With the side panel removed we can see how Lenovo has made the ThinkStation modular. Each of those red strips is where you pull to unlock and pull out the different components. It's super easy to switch out the PSU, install drive, add PCI-E devices, and swap out fans. Inside the side panel, we can see a diagram of the motherboard along with the mechanism of the lock.
A really interesting shroud (called an airflow baffle) directs independent air streams to each CPU cooler and directs airflow to the exhaust fan. It's a patent-pending technology and allows for both CPUs to co-exist in peace, where one doesn't suffer from the heat of the other. The fans are quite big and use Lenovo's proprietary connector to attach to the motherboard.
There are four HDD/SSD cages, and each one fits two drives. Inside the drive bays, we find two sets of logic boards that support both SATA and SAS drives. So you can plug in multiple Intel 750s as well as normal SATA based storage devices.
The PSU is also modular and has no cables attached to it. It's rated for 1300W with 92% efficiency.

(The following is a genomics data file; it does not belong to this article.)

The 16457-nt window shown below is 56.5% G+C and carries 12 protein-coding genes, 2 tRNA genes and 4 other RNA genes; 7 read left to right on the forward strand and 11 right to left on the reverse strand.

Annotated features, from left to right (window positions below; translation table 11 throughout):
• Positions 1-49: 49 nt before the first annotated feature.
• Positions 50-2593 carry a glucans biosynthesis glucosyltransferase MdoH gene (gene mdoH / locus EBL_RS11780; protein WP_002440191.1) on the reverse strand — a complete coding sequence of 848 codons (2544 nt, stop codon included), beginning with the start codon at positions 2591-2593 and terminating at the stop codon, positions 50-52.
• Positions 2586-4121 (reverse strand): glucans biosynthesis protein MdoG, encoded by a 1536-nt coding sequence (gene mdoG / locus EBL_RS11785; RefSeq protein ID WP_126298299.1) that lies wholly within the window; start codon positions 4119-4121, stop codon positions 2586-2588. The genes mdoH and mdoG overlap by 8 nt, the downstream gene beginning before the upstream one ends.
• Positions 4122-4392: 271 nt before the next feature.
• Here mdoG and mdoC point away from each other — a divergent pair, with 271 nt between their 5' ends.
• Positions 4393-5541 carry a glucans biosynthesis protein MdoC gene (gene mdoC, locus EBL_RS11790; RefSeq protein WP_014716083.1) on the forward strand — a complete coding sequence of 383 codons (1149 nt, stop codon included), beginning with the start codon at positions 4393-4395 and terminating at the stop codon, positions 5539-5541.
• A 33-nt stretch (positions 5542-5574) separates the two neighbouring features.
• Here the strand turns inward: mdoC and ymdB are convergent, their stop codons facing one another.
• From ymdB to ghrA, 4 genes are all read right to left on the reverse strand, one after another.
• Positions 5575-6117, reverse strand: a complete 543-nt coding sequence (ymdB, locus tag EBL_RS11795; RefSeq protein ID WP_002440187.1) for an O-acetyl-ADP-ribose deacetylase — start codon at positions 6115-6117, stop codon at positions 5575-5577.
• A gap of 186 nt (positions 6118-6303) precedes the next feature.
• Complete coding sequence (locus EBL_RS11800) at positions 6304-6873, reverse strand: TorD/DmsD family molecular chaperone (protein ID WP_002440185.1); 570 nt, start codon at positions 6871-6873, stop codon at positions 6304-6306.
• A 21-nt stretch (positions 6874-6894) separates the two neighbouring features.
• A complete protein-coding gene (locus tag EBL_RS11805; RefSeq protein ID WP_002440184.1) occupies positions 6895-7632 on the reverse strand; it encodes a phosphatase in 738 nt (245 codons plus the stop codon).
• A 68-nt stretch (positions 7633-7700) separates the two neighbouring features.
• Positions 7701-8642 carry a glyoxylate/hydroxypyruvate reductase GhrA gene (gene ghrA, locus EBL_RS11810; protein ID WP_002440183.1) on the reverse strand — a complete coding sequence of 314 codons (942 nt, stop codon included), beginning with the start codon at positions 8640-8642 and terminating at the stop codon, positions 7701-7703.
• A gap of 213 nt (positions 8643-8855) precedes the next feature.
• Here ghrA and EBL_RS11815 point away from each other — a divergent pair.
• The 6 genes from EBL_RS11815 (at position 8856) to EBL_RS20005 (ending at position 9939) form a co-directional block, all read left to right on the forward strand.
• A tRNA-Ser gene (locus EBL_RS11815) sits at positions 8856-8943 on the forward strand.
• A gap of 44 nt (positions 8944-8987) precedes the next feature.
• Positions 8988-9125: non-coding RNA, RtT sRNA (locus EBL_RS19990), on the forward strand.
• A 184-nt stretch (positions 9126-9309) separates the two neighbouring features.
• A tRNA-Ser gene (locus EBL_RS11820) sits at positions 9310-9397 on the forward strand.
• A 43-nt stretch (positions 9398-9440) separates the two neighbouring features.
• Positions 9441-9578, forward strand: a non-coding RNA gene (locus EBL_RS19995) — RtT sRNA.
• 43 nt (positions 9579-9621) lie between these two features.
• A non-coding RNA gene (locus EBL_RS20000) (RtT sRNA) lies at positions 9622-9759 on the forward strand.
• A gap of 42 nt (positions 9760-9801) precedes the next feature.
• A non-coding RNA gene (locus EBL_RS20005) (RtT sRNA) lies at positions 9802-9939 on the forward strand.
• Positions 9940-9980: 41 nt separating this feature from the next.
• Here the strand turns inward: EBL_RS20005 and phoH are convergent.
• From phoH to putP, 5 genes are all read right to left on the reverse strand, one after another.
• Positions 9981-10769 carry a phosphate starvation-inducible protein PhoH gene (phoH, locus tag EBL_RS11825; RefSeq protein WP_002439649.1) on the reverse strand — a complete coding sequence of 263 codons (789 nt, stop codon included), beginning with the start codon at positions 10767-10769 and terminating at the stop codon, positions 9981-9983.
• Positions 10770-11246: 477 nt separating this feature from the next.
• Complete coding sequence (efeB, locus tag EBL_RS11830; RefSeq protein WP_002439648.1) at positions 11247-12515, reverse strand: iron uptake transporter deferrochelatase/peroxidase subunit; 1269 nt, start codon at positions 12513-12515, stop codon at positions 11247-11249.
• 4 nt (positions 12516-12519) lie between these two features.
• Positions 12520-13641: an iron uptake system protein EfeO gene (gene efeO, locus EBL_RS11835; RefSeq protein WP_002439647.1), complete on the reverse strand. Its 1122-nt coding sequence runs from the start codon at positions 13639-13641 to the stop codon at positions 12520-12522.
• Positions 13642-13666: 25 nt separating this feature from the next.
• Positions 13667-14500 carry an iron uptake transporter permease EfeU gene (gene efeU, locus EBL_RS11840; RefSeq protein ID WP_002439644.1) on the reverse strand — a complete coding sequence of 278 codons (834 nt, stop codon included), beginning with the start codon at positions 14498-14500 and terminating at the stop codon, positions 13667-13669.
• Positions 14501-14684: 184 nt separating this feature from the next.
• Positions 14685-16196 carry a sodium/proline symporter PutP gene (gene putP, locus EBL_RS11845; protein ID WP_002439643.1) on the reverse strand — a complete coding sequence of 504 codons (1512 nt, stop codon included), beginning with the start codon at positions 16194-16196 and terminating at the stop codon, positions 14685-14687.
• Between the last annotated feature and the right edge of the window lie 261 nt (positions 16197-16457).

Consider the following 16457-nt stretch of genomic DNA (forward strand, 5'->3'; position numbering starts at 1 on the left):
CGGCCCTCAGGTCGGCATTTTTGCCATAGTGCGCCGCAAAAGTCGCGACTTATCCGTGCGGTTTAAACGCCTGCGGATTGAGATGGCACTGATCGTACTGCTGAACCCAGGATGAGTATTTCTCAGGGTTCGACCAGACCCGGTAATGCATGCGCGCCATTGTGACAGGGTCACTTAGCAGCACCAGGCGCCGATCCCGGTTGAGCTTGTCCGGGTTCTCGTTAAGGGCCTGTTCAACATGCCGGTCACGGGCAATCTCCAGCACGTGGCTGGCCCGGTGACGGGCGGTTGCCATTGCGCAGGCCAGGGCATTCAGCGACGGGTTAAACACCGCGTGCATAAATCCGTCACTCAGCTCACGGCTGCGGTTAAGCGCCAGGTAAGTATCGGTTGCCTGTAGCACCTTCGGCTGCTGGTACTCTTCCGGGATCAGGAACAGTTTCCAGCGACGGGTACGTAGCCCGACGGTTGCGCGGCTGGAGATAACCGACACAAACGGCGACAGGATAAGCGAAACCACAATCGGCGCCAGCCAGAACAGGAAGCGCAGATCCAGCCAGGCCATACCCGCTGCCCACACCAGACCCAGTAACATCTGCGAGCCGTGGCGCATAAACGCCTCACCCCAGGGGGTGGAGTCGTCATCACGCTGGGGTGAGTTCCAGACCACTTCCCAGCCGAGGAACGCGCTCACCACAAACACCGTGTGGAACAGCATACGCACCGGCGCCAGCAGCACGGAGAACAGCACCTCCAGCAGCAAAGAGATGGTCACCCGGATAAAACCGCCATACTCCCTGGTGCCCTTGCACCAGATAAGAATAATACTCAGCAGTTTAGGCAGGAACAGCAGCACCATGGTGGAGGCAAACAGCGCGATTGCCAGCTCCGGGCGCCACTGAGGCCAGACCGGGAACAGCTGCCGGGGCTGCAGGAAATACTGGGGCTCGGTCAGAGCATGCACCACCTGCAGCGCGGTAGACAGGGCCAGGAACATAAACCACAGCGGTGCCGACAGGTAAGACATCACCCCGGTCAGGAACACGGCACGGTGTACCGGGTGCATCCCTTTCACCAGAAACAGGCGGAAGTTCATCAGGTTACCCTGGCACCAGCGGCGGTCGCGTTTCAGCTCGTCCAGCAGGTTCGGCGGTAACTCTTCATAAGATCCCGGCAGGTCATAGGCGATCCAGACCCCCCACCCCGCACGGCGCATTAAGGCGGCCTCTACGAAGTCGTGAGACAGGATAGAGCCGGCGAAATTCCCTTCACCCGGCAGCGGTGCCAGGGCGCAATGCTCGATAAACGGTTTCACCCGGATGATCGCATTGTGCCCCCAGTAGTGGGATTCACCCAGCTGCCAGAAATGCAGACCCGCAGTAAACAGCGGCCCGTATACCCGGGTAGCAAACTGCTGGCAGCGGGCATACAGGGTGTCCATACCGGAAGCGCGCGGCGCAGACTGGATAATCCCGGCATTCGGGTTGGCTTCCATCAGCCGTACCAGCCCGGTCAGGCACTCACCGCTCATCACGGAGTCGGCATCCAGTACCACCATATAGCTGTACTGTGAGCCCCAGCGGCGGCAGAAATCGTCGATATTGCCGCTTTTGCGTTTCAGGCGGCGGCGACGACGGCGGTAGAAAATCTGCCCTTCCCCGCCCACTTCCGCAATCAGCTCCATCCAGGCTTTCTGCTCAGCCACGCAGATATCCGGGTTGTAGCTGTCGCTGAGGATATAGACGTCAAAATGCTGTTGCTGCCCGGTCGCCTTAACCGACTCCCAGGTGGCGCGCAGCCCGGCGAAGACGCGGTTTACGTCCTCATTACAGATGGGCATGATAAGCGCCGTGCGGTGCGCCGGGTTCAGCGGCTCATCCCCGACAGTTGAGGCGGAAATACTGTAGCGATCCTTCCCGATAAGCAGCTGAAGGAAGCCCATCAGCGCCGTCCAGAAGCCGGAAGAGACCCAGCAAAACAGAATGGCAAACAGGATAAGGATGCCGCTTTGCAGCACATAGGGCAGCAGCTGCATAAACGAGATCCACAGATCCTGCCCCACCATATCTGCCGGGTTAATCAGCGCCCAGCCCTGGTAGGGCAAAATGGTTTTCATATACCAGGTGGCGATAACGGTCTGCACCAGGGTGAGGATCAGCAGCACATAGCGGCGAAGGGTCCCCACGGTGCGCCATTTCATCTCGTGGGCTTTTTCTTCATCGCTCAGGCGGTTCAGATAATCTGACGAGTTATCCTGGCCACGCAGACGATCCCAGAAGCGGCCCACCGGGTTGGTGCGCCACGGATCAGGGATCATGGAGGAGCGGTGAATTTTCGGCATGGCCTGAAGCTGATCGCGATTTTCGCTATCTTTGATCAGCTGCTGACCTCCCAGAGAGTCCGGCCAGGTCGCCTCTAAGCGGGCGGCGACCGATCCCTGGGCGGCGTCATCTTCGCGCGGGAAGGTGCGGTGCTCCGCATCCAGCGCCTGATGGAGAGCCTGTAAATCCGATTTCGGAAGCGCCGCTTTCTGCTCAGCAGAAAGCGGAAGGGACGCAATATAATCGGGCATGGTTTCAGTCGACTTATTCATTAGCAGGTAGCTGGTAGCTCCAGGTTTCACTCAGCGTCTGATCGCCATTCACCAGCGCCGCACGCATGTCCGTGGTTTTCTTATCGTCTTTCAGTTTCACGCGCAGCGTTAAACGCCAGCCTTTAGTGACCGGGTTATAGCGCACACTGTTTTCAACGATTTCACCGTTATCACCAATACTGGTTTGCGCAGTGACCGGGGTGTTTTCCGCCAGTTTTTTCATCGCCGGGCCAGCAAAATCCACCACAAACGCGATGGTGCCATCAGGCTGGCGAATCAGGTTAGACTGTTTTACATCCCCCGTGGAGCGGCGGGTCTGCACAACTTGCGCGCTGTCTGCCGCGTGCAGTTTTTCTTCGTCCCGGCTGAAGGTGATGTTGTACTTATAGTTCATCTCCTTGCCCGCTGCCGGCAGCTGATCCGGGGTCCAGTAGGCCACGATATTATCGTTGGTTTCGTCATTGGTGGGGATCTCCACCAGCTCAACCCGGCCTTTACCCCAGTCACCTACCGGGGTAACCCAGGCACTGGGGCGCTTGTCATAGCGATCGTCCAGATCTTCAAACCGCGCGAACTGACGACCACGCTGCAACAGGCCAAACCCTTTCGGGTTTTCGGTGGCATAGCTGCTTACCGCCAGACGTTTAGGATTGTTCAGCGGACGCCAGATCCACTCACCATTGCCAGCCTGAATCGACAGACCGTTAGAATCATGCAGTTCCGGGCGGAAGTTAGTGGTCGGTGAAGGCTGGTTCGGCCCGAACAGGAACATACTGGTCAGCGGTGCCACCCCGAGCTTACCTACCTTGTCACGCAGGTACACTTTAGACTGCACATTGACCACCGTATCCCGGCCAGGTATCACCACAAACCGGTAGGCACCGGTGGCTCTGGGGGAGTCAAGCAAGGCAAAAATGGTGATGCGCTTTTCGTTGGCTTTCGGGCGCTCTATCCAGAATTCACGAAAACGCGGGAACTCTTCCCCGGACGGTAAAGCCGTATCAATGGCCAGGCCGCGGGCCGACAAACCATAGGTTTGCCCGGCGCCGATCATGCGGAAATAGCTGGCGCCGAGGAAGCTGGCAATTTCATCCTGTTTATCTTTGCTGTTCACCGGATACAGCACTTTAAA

A PCI-E Flex Connector slides into a PCI-E 3.0 x4 slot. The card offers two M.2 slots and houses a single M.2 drive (SM961). A heat sink will cool down the M.2 drives.
The $5000 NVIDIA Quadro is supported by a metal bracket that doesn't let it droop, so it's protected during transit. You can add in PCI-E cards at the top and bottom of the PC, and tool-less locks secure the PCI-E cards in place. The entire PC, except for the CPU coolers, is designed to be tool-less.
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- Page 1 [Introduction, Specifications, and Pricing]
- Page 2 [Packaging and System]
- Page 3 [Teardown of the ThinkStation P910]
- Page 4 [BIOS and Software]
- Page 5 [Test Setup and Benchmarks]
- Page 6 [Temperature and Power Consumption]
- Page 7 [What's Hot, What's Not & Final Thoughts]
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